An amusing chronicle of the tribulations of the Ghost of Canterville Chase when his ancestral halls became the home of the American Minister to the Court of St. James
A PENN STATE ELECTRONIC CLASSICS SERIES PUBLICATION
The Cantervill Ghost by Oscar Wilde, illustrated by Wallace Goldsmith is a publication of thePennsylvania State University. This Portable Document file is furnished free and without any charge of any kind. Any person using this document file, for any purpose, and in any way does so at his or her own risk. Neither the Pennsylvania State University nor Jim Manis, Faculty Editor, nor anyone associated with the Pennsylvania State University assumes any responsibility for the materialcontained within the document or for the file as an electronic transmission, in any way. The Cantervill Ghost by Oscar Wilde, illustrated by Wallace Goldsmith, the Pennsylvania State University, Electronic Classics Series, Jim Manis, Faculty Editor, Hazleton, PA 18202-1291 is a Portable Document File produced as part of an ongoing student publication project to bring classical works of literature, inEnglish, to free and easy access of those wishing to make use of them. Cover Design: Jim Manis Copyright © 2006 The Pennsylvania State University
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The Canterville Ghost
An amusing chronicle of the tribulations of the Ghost of Canterville Chase when his ancestral halls became the home of the American Minister tothe Court of St. James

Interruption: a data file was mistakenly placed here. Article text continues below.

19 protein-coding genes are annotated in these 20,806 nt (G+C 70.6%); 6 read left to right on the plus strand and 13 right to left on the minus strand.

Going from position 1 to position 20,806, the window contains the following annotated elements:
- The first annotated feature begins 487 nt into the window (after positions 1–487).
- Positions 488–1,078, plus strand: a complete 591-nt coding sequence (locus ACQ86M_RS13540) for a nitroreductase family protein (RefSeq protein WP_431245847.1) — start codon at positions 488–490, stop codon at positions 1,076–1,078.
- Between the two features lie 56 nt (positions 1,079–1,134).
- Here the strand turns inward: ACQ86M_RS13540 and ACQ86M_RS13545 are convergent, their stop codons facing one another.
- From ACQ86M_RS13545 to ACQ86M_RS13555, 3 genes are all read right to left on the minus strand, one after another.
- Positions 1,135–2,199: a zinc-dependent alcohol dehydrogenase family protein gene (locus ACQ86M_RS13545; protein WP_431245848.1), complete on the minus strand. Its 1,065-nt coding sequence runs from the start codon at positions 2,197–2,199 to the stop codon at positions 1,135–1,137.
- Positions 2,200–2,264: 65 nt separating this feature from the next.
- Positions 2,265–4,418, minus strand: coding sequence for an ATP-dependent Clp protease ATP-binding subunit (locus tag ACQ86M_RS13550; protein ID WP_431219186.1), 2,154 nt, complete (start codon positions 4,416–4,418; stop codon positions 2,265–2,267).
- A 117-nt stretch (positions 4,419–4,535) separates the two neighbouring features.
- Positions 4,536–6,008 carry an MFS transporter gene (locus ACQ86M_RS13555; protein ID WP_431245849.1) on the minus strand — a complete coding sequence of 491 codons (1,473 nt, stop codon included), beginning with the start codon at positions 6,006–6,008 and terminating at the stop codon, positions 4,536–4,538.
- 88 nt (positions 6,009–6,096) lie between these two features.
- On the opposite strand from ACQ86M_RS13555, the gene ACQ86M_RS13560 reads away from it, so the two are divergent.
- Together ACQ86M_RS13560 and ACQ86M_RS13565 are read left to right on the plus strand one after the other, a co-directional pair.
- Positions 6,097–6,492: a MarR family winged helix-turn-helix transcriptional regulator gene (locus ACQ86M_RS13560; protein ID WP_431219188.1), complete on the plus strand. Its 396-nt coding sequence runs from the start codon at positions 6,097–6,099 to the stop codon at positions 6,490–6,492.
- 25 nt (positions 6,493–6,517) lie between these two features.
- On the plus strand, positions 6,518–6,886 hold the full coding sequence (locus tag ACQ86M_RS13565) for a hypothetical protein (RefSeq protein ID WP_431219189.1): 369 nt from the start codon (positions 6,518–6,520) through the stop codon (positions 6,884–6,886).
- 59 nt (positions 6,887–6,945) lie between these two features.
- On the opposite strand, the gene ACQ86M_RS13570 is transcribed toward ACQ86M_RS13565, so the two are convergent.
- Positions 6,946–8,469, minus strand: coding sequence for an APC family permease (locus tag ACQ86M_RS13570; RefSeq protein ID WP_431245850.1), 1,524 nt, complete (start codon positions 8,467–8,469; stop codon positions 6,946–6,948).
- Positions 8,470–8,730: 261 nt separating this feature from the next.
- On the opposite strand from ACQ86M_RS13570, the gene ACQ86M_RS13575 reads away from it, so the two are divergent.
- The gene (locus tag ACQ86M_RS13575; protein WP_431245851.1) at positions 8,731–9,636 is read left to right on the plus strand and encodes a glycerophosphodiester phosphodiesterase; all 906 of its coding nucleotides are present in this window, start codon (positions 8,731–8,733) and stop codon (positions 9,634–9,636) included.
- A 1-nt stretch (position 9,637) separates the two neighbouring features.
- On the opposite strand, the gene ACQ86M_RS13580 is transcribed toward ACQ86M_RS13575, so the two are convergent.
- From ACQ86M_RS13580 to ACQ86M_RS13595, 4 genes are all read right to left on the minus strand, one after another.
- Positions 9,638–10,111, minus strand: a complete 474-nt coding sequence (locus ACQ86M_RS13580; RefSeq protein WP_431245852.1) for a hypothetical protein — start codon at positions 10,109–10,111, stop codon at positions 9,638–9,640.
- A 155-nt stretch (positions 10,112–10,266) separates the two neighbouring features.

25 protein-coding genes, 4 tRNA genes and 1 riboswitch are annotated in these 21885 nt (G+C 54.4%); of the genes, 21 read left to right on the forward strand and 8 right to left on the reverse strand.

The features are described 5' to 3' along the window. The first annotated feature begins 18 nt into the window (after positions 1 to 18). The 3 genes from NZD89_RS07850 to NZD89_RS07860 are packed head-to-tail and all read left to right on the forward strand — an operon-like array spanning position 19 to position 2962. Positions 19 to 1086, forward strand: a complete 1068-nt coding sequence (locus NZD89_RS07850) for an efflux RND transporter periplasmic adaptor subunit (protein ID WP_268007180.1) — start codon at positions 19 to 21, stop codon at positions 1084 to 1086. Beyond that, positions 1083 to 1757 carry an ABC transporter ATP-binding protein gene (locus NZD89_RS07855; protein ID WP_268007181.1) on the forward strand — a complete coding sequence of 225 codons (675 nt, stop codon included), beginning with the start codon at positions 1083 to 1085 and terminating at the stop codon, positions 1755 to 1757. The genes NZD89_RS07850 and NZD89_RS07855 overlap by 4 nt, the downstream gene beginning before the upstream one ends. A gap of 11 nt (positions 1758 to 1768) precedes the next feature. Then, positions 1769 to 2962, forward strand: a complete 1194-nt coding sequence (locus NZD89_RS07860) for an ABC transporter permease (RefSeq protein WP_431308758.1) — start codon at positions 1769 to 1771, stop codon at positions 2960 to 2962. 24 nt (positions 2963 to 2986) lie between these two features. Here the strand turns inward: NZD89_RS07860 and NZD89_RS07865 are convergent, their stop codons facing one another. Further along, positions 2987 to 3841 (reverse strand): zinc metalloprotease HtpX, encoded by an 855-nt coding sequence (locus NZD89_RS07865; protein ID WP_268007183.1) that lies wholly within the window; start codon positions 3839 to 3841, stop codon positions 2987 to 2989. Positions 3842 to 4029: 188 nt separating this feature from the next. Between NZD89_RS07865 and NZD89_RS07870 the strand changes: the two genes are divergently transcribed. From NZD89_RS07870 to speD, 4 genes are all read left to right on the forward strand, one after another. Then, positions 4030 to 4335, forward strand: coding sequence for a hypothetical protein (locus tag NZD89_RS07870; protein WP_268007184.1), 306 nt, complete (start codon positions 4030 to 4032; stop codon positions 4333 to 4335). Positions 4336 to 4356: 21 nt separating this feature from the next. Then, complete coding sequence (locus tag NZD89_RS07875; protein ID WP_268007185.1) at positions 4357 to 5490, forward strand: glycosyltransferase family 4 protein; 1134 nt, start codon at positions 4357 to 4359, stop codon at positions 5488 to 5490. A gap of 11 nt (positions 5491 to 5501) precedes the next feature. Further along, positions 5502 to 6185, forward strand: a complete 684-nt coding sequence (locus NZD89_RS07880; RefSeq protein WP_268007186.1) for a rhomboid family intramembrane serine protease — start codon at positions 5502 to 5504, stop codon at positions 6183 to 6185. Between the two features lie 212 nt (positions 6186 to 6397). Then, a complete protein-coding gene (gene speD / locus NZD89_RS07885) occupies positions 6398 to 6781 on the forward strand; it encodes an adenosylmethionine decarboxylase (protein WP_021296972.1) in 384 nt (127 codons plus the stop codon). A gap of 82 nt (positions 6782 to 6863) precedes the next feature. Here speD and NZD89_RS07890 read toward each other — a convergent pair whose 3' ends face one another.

WHEN MR. HIRAM B. OTIS, the American Minister, bought Canterville Chase, every one told him he was doing a very foolish thing, as there was no doubt at all that the place was haunted. Indeed, Lord Canterville himself, who was a man of the most punctilious honour, had felt it his duty to mention the fact to Mr. Otis when they came to discuss terms. "We have not caredto live in the place ourselves," said Lord Canterville, "since my grandaunt, the Dowager Duchess of Bolton, was frightened into a fit, from which she never really recovered, by two skeleton hands being placed on her shoulders as she was dressing for dinner, and I feel bound to tell you, Mr. Otis, that the ghost has been seen by several living members of my family, as well as by the rector of theparish, the Rev. Augustus Dampier, who is a Fellow of King's College, Cambridge. After the unfortunate accident to the Duchess, none of our younger servants would stay with us, and Lady Canterville often got very little sleep at night, in consequence of the mysterious noises that came from the corridor and the library." 3
1906 John W. Luceand Company Boston and London
The Canterville Ghost "My Lord," answered the Minister, "I will take the furniture and the ghost at a valuation. I have come from a modern country, where we have everything that money can buy; and with all our spry young fellows painting the Old World red, and carrying off your best actors and prima-donnas, I reckon that if there were such a thing as a ghost inEurope, we'd have it at home in a very short time in one of our public museums, or on the road as a show." "I fear that the ghost exists," said Lord Canterville, smiling, "though it may have resisted the overtures of your enterprising impresarios. It has been well known for three centuries, since 1584 in fact, and always makes its appearance before the death of any member of our family." "Well, sodoes the family doctor for that matter, Lord Canterville. But there is no such thing, sir, as a ghost, and I guess the laws of Nature are not going to be suspended for the British aristocracy." "You are certainly very natural in America," answered Lord Canterville, who did not quite understand Mr. Otis's last observation, "and if you don't mind a ghost in the house, it is all right. Only you must...